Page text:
College Graduation Rates
Among the nation’s flagship state-chartered universities, the University of Virginia has the highest Black student graduation rate at 87 percent, followed by the University of North Carolina at Chapel Hill and the University of California at Berkeley, each with rates of 73 percent, The Journal of Blacks in Higher Education reports. The University of Michigan has a Black student graduation rate of 70 percent. Twelve other states have flagship universities that post a Black student graduation rate of 60 percent or higher: the state universities in Pennsylvania, Delaware, New Hampshire, Maryland, Florida, New York, Connecticut, Georgia, Texas, Illinois, Washington, and New Jersey. Six states and the District of Columbia have flagship state-chartered universities at which the African-American student graduation rate is 34 percent or below. In addition to the University of the District of Columbia, the states that have flagship universities with a Black student graduation rate below 34 percent are Alaska, South Dakota, North Dakota, New Mexico, Montana and Nevada.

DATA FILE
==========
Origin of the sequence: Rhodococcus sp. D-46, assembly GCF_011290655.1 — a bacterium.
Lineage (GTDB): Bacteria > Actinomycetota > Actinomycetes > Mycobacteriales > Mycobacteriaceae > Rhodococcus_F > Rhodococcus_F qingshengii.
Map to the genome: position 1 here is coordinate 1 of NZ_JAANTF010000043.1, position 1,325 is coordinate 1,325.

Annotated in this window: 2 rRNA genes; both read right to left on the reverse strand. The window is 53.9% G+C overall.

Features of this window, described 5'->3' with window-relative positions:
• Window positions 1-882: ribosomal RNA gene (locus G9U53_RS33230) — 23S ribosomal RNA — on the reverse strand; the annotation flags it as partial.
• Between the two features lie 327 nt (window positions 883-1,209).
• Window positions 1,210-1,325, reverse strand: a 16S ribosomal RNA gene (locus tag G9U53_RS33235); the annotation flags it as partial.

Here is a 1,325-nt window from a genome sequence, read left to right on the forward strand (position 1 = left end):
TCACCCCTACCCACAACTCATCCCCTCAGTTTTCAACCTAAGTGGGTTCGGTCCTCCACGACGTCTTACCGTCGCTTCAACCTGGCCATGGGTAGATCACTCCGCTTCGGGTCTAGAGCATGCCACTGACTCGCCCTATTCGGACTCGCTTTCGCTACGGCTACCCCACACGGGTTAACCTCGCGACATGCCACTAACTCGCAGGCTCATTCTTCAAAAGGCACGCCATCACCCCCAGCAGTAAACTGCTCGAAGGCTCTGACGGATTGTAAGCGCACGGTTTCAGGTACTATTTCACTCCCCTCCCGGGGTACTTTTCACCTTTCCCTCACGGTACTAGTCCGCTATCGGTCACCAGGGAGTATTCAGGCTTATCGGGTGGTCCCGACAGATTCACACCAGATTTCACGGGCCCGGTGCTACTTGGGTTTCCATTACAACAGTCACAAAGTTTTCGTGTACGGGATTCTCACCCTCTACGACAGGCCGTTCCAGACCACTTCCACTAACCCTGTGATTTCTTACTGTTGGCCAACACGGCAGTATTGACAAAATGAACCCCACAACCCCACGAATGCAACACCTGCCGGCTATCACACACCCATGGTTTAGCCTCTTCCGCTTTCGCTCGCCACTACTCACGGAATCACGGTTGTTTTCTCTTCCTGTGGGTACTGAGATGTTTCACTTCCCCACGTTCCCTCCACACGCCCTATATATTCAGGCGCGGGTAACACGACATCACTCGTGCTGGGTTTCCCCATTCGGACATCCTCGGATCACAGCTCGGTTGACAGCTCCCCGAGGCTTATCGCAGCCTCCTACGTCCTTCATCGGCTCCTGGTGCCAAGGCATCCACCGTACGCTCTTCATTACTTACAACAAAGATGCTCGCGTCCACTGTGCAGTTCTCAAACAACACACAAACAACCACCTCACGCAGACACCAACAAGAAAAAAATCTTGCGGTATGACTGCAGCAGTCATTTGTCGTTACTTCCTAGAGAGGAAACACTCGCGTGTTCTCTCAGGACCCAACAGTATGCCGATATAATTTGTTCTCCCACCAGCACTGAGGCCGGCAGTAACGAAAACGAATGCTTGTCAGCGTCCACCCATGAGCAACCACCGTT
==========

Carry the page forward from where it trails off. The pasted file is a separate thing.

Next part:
Figures from the U.S. Census Bureau show that Blacks continue to have a huge distance to travel before they reach higher educational parity with white Americans. Overall, 31.8 percent of the non-Hispanic white population over the age of 25 holds a college degree compared to 18.5 percent of adult Blacks. This percentage gap has remained steady in recent years. The Journal of Blacks in Higher Education reports that 4.2 million African Americans alive today hold a four-year college degree.
Microfinance pioneer Accion USA opened a lending office in Savannah, Ga., where approximately 23 percent of the population lives below the poverty line—almost twice the national average. With high rates of poverty and under-employment, many local residents turn to self-employment to earn a living. Supported by grants from the City of Savannah, United Way of the Coastal Empire, SunTrust and Bank of America, the new Accion USA office will provide business loans ranging from $500 to $25,000 to self-employed individuals who do not have access to traditional sources of business credit.
Eligible borrowers range from operators of part-time, home-based enterprises to owners of hair salons, lawn-care businesses, neighborhood restaurants and specialty tour companies. Most of these “micro” entrepreneurs lack access to formal capital, due to an absence of collateral or credit history necessary to borrow from a bank.